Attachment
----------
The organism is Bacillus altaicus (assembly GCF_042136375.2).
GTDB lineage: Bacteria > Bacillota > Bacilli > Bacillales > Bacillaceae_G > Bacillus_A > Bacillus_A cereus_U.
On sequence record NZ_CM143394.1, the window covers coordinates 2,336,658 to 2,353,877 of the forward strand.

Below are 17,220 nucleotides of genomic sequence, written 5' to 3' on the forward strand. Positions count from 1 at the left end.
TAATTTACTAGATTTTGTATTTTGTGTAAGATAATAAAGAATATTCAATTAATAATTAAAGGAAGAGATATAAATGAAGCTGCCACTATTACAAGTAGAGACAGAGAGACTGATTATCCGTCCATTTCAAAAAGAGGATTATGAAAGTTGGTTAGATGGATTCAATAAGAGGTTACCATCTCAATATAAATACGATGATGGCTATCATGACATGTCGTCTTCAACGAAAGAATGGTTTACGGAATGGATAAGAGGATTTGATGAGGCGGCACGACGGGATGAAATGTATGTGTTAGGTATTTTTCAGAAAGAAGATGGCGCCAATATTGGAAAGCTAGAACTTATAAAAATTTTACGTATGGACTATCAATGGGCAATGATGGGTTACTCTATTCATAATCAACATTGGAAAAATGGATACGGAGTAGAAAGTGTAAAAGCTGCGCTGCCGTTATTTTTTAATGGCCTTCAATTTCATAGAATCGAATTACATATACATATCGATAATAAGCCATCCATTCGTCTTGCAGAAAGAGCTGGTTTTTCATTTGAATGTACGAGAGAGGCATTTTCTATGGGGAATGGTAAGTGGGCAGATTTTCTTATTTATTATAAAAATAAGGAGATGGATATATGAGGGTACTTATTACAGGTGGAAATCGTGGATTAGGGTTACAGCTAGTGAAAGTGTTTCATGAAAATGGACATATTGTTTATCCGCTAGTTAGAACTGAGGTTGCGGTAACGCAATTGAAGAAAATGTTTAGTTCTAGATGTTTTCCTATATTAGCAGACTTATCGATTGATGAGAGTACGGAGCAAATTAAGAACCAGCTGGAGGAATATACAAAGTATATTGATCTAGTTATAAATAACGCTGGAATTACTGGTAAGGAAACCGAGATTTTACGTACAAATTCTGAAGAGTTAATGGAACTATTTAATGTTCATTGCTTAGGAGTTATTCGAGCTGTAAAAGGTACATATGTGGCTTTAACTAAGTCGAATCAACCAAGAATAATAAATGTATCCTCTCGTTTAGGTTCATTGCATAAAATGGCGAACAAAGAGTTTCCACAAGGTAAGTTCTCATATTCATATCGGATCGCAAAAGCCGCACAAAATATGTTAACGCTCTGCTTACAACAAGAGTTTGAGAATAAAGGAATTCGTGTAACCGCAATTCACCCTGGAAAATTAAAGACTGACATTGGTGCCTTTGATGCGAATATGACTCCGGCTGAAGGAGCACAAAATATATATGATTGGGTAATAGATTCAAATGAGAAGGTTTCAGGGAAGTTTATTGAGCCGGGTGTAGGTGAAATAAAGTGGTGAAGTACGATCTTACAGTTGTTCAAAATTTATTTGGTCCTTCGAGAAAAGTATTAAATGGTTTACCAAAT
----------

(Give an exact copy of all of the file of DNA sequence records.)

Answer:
The organism is Bacillus altaicus (assembly GCF_042136375.2).
GTDB lineage: Bacteria > Bacillota > Bacilli > Bacillales > Bacillaceae_G > Bacillus_A > Bacillus_A cereus_U.
On sequence record NZ_CM143394.1, the window covers coordinates 2,336,658 to 2,353,877 of the forward strand.

Below are 17,220 nucleotides of genomic sequence, written 5' to 3' on the forward strand. Positions count from 1 at the left end.
TAATTTACTAGATTTTGTATTTTGTGTAAGATAATAAAGAATATTCAATTAATAATTAAAGGAAGAGATATAAATGAAGCTGCCACTATTACAAGTAGAGACAGAGAGACTGATTATCCGTCCATTTCAAAAAGAGGATTATGAAAGTTGGTTAGATGGATTCAATAAGAGGTTACCATCTCAATATAAATACGATGATGGCTATCATGACATGTCGTCTTCAACGAAAGAATGGTTTACGGAATGGATAAGAGGATTTGATGAGGCGGCACGACGGGATGAAATGTATGTGTTAGGTATTTTTCAGAAAGAAGATGGCGCCAATATTGGAAAGCTAGAACTTATAAAAATTTTACGTATGGACTATCAATGGGCAATGATGGGTTACTCTATTCATAATCAACATTGGAAAAATGGATACGGAGTAGAAAGTGTAAAAGCTGCGCTGCCGTTATTTTTTAATGGCCTTCAATTTCATAGAATCGAATTACATATACATATCGATAATAAGCCATCCATTCGTCTTGCAGAAAGAGCTGGTTTTTCATTTGAATGTACGAGAGAGGCATTTTCTATGGGGAATGGTAAGTGGGCAGATTTTCTTATTTATTATAAAAATAAGGAGATGGATATATGAGGGTACTTATTACAGGTGGAAATCGTGGATTAGGGTTACAGCTAGTGAAAGTGTTTCATGAAAATGGACATATTGTTTATCCGCTAGTTAGAACTGAGGTTGCGGTAACGCAATTGAAGAAAATGTTTAGTTCTAGATGTTTTCCTATATTAGCAGACTTATCGATTGATGAGAGTACGGAGCAAATTAAGAACCAGCTGGAGGAATATACAAAGTATATTGATCTAGTTATAAATAACGCTGGAATTACTGGTAAGGAAACCGAGATTTTACGTACAAATTCTGAAGAGTTAATGGAACTATTTAATGTTCATTGCTTAGGAGTTATTCGAGCTGTAAAAGGTACATATGTGGCTTTAACTAAGTCGAATCAACCAAGAATAATAAATGTATCCTCTCGTTTAGGTTCATTGCATAAAATGGCGAACAAAGAGTTTCCACAAGGTAAGTTCTCATATTCATATCGGATCGCAAAAGCCGCACAAAATATGTTAACGCTCTGCTTACAACAAGAGTTTGAGAATAAAGGAATTCGTGTAACCGCAATTCACCCTGGAAAATTAAAGACTGACATTGGTGCCTTTGATGCGAATATGACTCCGGCTGAAGGAGCACAAAATATATATGATTGGGTAATAGATTCAAATGAGAAGGTTTCAGGGAAGTTTATTGAGCCGGGTGTAGGTGAAATAAAGTGGTGAAGTACGATCTTACAGTTGTTCAAAATTTATTTGGTCCTTCGAGAAAAGTATTAAATGGTTTACCAAAT